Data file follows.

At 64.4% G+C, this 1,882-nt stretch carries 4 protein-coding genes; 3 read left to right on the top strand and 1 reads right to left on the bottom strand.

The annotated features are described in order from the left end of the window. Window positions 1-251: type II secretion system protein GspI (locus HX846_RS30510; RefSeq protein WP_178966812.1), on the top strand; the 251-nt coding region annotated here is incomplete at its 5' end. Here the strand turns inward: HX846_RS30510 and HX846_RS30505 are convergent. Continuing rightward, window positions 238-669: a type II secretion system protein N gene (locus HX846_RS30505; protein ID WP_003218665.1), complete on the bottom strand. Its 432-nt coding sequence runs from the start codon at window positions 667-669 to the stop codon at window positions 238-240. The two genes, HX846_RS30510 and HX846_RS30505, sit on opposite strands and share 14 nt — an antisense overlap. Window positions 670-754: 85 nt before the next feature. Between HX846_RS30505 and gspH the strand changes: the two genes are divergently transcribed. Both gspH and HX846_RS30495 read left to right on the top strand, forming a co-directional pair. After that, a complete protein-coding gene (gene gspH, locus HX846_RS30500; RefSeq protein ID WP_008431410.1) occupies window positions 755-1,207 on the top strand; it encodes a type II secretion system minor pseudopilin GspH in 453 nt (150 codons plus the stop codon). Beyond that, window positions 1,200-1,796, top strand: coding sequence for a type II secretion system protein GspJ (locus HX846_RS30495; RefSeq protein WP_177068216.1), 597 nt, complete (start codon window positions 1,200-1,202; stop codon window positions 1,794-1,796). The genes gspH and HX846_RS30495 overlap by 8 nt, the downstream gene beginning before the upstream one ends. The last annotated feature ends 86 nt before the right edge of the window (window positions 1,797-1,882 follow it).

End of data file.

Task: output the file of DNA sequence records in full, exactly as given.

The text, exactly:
At 64.4% G+C, this 1,882-nt stretch carries 4 protein-coding genes; 3 read left to right on the top strand and 1 reads right to left on the bottom strand.

The annotated features are described in order from the left end of the window. Window positions 1-251: type II secretion system protein GspI (locus HX846_RS30510; RefSeq protein WP_178966812.1), on the top strand; the 251-nt coding region annotated here is incomplete at its 5' end. Here the strand turns inward: HX846_RS30510 and HX846_RS30505 are convergent. Continuing rightward, window positions 238-669: a type II secretion system protein N gene (locus HX846_RS30505; protein ID WP_003218665.1), complete on the bottom strand. Its 432-nt coding sequence runs from the start codon at window positions 667-669 to the stop codon at window positions 238-240. The two genes, HX846_RS30510 and HX846_RS30505, sit on opposite strands and share 14 nt — an antisense overlap. Window positions 670-754: 85 nt before the next feature. Between HX846_RS30505 and gspH the strand changes: the two genes are divergently transcribed. Both gspH and HX846_RS30495 read left to right on the top strand, forming a co-directional pair. After that, a complete protein-coding gene (gene gspH, locus HX846_RS30500; RefSeq protein ID WP_008431410.1) occupies window positions 755-1,207 on the top strand; it encodes a type II secretion system minor pseudopilin GspH in 453 nt (150 codons plus the stop codon). Beyond that, window positions 1,200-1,796, top strand: coding sequence for a type II secretion system protein GspJ (locus HX846_RS30495; RefSeq protein WP_177068216.1), 597 nt, complete (start codon window positions 1,200-1,202; stop codon window positions 1,794-1,796). The genes gspH and HX846_RS30495 overlap by 8 nt, the downstream gene beginning before the upstream one ends. The last annotated feature ends 86 nt before the right edge of the window (window positions 1,797-1,882 follow it).